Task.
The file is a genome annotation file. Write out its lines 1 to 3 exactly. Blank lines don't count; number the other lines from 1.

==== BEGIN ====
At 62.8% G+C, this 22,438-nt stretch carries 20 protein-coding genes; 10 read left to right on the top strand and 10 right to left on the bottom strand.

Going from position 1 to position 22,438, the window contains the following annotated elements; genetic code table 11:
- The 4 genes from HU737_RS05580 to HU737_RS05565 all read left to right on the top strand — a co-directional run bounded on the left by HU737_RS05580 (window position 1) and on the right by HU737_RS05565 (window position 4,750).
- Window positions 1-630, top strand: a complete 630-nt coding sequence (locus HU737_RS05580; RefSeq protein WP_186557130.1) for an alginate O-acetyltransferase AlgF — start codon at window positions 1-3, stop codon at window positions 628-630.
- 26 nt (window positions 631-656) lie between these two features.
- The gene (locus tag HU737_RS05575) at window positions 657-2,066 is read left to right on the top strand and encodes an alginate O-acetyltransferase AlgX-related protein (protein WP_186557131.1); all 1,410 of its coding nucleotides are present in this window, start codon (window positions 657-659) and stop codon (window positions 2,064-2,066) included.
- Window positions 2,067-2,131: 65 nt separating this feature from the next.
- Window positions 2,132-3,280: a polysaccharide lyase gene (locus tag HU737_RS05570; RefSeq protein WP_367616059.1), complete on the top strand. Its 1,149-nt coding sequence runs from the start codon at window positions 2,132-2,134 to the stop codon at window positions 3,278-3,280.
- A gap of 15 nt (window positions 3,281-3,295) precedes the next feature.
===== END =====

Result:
At 62.8% G+C, this 22,438-nt stretch carries 20 protein-coding genes; 10 read left to right on the top strand and 10 right to left on the bottom strand.

Going from position 1 to position 22,438, the window contains the following annotated elements; genetic code table 11:
- The 4 genes from HU737_RS05580 to HU737_RS05565 all read left to right on the top strand — a co-directional run bounded on the left by HU737_RS05580 (window position 1) and on the right by HU737_RS05565 (window position 4,750).